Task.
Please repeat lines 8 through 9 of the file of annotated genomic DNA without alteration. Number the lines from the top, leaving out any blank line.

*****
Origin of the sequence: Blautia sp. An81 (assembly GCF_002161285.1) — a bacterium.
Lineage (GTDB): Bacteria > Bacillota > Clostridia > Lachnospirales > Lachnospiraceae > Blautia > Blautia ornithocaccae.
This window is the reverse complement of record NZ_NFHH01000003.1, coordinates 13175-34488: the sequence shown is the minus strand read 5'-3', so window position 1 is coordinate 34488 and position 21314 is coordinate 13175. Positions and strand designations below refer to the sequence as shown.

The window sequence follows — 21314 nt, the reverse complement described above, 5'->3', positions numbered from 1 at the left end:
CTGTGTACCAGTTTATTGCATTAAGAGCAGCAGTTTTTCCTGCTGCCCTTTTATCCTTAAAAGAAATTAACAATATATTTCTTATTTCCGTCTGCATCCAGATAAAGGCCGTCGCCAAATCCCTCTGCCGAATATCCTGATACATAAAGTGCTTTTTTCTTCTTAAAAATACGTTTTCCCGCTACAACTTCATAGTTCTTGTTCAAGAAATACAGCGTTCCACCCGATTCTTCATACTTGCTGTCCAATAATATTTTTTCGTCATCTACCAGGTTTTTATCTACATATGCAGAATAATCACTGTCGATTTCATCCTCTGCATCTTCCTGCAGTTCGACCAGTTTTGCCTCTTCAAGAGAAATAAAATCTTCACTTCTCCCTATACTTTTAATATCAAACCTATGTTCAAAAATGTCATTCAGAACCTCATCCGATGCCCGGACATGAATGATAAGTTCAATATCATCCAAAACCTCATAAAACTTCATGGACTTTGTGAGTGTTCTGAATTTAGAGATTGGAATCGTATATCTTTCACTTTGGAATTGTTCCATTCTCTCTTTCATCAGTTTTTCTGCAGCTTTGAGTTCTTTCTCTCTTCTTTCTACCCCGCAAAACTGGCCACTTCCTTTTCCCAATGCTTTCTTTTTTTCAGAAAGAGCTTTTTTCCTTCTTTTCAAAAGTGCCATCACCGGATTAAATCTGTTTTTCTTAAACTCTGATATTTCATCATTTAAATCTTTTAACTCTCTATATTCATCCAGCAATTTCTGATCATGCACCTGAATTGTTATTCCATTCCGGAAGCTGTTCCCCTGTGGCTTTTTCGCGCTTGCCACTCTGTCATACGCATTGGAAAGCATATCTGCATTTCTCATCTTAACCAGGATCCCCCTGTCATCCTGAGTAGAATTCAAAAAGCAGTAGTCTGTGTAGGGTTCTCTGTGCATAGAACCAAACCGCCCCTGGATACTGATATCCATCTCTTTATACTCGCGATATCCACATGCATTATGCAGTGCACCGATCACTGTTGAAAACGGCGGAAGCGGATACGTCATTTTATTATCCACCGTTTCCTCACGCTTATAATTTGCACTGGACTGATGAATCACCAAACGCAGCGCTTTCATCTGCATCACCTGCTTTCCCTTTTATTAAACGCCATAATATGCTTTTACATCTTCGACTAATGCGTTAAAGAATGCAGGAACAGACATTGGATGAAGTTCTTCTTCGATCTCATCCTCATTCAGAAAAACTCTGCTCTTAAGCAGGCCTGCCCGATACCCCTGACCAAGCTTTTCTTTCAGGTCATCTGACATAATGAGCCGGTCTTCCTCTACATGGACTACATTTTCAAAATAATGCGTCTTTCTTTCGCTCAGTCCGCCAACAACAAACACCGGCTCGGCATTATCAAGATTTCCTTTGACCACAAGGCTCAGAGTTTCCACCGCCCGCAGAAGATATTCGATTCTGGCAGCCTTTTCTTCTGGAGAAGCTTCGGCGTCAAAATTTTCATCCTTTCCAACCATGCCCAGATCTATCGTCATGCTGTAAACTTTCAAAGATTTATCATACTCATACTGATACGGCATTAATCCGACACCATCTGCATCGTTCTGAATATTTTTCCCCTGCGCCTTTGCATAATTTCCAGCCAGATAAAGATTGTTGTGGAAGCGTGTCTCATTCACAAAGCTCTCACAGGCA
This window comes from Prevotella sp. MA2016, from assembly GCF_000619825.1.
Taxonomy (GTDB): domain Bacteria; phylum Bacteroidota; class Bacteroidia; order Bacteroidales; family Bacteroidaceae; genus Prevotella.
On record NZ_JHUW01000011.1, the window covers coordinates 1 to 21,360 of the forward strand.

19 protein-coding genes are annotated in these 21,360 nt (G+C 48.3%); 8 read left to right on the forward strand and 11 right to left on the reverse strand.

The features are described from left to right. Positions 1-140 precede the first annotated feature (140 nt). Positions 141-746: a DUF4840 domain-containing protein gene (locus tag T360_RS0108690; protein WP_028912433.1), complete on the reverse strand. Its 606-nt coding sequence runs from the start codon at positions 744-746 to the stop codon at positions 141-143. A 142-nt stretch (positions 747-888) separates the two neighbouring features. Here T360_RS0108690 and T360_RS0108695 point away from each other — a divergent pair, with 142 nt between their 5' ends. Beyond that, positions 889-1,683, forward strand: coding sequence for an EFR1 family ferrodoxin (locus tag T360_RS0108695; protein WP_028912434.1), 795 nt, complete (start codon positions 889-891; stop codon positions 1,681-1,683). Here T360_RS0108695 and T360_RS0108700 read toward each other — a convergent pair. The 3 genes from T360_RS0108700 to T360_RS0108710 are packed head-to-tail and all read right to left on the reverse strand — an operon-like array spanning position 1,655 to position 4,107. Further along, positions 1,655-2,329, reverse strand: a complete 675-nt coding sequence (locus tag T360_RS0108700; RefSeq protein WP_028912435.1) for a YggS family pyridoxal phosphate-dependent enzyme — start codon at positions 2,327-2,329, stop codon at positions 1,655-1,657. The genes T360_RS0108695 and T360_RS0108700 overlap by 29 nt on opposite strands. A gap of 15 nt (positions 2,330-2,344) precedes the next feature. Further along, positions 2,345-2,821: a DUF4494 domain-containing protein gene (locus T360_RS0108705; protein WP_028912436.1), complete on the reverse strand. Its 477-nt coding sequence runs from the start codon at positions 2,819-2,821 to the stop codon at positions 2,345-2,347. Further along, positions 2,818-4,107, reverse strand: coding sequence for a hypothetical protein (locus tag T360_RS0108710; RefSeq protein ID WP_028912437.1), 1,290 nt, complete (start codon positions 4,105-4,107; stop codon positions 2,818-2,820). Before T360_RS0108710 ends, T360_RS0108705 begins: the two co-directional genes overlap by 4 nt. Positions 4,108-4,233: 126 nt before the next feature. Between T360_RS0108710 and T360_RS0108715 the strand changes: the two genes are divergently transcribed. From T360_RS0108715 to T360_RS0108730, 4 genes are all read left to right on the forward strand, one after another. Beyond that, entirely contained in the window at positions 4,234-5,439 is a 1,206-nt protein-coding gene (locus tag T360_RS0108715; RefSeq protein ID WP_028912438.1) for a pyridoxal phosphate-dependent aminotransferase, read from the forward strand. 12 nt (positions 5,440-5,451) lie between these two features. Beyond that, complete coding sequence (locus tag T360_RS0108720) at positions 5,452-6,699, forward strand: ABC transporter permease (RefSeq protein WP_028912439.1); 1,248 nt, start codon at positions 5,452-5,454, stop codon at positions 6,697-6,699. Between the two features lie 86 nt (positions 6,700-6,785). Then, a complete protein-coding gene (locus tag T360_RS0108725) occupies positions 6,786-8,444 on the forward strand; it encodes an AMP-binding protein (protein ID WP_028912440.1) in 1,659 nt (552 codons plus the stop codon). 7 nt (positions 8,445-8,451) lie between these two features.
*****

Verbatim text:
On record NZ_JHUW01000011.1, the window covers coordinates 1 to 21,360 of the forward strand.

19 protein-coding genes are annotated in these 21,360 nt (G+C 48.3%); 8 read left to right on the forward strand and 11 right to left on the reverse strand.